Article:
Music Reviews

Marissa Nadler July

(Sacred Bones) Buy it from Insound Rating - 8/10

In a word: beautiful. From the offset, this is such a warm, wintry and special album. It sounds like happy emotional memories, or the soundtrack to some lovely romance. It's an album to listen to with a loved one, or even just marvel at alone. The songs are sparse, and they breathe all over the listener. There is no falsely dressing up these tracks. When it is just Nadler's guitar and voice her message is essentially louder. The tenderness seems more real than ever before; it isn't the kind of achievement that is easy, so that it sounds effortless is again a great gift to listeners.

There's something soothing and familiar about these new songs. They have a near classic vibe, the way Nadler's tones cocoon the listener, an embrace from angels. Each song is like a finding a baby in a basket on the doorstep. It's immediately loveable and becomes moreso as you get to know it. They're also ferociously delicate. They amount to much, each a journey, together a spectacular voyage. It's an almost exhausting experience, but such is the personal nature and mood. It's like eaves dropping on an epitaph for a hero.

Marissa's voice takes off with such perfect force on the chorus to opener Drive. It's an indication of what's to come and barely falls below the high bar set so early on in proceedings. The lead tracks Dead City Emily and Was It A Dream leave the listener tantalisingly eager for the whole album, creating mood spaces that don't just feel like you are listening to a song, but that its very heart is clawing its way into your own.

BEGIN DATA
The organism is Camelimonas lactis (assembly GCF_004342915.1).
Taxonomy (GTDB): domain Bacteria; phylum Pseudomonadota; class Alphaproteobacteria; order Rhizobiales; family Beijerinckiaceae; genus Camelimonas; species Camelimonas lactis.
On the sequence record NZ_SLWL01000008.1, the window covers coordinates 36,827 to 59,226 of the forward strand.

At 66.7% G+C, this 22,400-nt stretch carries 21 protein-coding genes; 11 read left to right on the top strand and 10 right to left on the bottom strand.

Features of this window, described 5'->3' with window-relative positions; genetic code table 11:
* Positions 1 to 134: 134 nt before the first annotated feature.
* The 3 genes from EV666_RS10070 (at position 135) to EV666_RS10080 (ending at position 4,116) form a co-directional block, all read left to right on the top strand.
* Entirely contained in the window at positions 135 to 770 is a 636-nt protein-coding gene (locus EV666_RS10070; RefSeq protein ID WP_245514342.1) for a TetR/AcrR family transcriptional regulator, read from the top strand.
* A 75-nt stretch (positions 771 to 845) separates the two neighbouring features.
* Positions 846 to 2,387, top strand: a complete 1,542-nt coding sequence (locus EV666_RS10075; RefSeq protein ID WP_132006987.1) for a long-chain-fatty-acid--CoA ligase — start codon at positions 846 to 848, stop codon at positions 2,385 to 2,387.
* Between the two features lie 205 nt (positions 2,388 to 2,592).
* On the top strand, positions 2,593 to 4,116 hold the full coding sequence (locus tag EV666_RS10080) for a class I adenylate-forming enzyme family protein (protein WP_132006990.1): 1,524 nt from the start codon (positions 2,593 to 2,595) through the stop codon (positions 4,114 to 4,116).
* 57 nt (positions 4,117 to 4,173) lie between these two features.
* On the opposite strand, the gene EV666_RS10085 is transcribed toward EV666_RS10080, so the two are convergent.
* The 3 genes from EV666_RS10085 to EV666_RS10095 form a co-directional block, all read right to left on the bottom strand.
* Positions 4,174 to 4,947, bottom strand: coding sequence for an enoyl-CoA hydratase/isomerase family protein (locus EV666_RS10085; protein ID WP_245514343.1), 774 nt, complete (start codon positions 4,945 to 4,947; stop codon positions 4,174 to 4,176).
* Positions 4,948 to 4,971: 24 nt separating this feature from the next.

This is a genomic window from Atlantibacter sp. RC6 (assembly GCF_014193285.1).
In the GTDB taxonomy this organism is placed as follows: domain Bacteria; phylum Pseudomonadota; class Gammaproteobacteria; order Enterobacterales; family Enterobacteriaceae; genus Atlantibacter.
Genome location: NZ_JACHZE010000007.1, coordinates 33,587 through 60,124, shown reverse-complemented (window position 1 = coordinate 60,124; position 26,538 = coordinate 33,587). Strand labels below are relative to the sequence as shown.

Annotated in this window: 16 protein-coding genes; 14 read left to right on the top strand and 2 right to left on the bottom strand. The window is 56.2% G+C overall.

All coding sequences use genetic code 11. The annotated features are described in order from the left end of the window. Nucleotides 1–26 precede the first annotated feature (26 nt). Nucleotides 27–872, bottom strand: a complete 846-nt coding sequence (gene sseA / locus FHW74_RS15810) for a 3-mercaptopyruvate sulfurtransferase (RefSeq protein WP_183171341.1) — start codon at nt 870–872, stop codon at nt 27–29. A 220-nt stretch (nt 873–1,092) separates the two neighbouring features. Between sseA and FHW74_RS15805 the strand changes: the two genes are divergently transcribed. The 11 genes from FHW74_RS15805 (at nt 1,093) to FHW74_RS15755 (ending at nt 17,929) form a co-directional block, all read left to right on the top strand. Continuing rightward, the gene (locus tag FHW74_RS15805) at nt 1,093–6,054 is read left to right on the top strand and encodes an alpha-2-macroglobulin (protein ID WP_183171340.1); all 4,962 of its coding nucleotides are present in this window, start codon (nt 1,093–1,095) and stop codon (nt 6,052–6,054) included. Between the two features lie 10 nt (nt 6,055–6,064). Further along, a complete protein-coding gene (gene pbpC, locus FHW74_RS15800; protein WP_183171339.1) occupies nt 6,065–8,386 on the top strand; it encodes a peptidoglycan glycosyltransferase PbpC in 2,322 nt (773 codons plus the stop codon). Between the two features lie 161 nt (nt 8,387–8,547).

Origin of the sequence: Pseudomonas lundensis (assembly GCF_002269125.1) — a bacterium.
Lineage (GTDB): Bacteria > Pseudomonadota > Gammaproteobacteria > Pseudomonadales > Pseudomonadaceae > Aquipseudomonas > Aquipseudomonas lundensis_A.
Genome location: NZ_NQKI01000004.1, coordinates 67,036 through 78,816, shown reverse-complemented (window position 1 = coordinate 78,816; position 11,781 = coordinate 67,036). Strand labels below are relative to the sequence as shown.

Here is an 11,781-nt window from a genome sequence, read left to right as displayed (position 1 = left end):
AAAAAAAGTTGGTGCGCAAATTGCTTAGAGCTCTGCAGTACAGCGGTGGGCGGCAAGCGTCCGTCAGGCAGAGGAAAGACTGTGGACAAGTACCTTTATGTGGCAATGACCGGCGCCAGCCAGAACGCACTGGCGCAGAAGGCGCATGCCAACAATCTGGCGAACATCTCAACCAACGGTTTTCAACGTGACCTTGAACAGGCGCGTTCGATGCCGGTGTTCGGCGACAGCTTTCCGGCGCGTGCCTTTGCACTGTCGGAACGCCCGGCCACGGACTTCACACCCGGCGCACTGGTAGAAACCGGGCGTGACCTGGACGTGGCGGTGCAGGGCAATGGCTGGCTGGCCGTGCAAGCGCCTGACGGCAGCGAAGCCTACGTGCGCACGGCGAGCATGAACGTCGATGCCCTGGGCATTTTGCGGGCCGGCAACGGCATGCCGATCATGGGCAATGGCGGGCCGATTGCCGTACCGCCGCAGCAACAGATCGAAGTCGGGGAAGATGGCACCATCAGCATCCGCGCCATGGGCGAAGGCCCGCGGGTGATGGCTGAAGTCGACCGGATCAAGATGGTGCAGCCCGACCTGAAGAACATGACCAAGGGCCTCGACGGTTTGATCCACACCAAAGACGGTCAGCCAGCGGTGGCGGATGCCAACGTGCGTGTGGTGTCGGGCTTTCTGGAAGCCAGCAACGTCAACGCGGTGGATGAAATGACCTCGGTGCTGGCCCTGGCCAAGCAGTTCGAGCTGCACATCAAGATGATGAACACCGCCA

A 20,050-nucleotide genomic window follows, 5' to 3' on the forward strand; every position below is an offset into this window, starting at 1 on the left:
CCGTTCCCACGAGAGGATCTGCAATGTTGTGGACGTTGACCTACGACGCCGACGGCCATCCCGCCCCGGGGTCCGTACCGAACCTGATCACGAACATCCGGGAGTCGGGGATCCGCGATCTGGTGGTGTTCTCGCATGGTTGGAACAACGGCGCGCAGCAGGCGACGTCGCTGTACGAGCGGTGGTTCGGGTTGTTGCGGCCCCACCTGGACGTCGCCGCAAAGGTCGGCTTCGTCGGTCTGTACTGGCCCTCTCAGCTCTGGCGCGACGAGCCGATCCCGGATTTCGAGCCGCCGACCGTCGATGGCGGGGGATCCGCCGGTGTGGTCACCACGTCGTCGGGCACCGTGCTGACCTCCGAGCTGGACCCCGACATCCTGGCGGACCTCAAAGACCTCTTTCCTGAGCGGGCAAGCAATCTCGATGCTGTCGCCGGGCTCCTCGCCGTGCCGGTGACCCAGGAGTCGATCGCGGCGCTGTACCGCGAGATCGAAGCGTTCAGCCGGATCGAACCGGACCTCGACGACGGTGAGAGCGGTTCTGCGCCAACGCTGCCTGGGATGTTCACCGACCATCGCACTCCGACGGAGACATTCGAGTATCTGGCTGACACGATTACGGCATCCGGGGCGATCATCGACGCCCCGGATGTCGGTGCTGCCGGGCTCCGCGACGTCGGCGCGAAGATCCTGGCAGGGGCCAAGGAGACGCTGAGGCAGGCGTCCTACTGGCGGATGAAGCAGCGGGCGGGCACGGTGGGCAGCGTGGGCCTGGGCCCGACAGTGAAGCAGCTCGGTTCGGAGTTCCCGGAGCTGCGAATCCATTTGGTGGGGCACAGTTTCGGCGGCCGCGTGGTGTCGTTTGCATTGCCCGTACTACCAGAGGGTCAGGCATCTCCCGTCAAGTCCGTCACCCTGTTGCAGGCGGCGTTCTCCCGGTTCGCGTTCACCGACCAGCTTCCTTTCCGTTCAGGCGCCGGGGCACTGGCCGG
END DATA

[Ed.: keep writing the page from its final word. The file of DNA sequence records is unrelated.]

The emptiness of the songs is what feels at times harrowing, and is at once also joyous. Gently-plucked guitar lines weave their way through many of the songs. She's found her way of releasing what she feels inside, and it sounds both exhausting and necessary. The lyric "I keep thinking it was a dream" is probably something that we can all relate to at one point or another in life. 1923 is Nadler at her tragic darkest, but it soon entices us into her world long gone by. It feels like being lost at sea, reminiscing, before surrendering to the ocean and being at peace. The strings and gentle drums lift the song through the murky opening and it results as being quite a hopeful piece of work.
Nadler's lullaby of a voice is, at times, stunning. It's remarkably thrust into your face, your senses, and of course, your ears, until tears would seem an obvious reaction. Firecrackers is a prime example - if you are missing a loved one, then this song and some of the others here are more than likely to cause the tears to flow. Over the course of July, she makes it seem easy. There is very little here to pull the album down. Yes, the songs sound similar, but so sublime is the sound and so well crafted that this is an extremely minor complaint.

Nadler has also penned one of the loveliest and saddest tracks you are likely to hear all year, the closing track Nothing In My Heart. It's remarkable and the line of the title rings out in your head after the final notes of the song and the album fade. It's as if the journey of releasing all these words and emotions has left her empty and exhausted. The winter weather and the struggle to keep a relationship alive are the noted sources of emptiness. It's verging on the spectacular, and by way of ending the album in such fashion leaves the listener craving more, or an immediate repeat. She's near the peak of her powers, if not actually at the summit.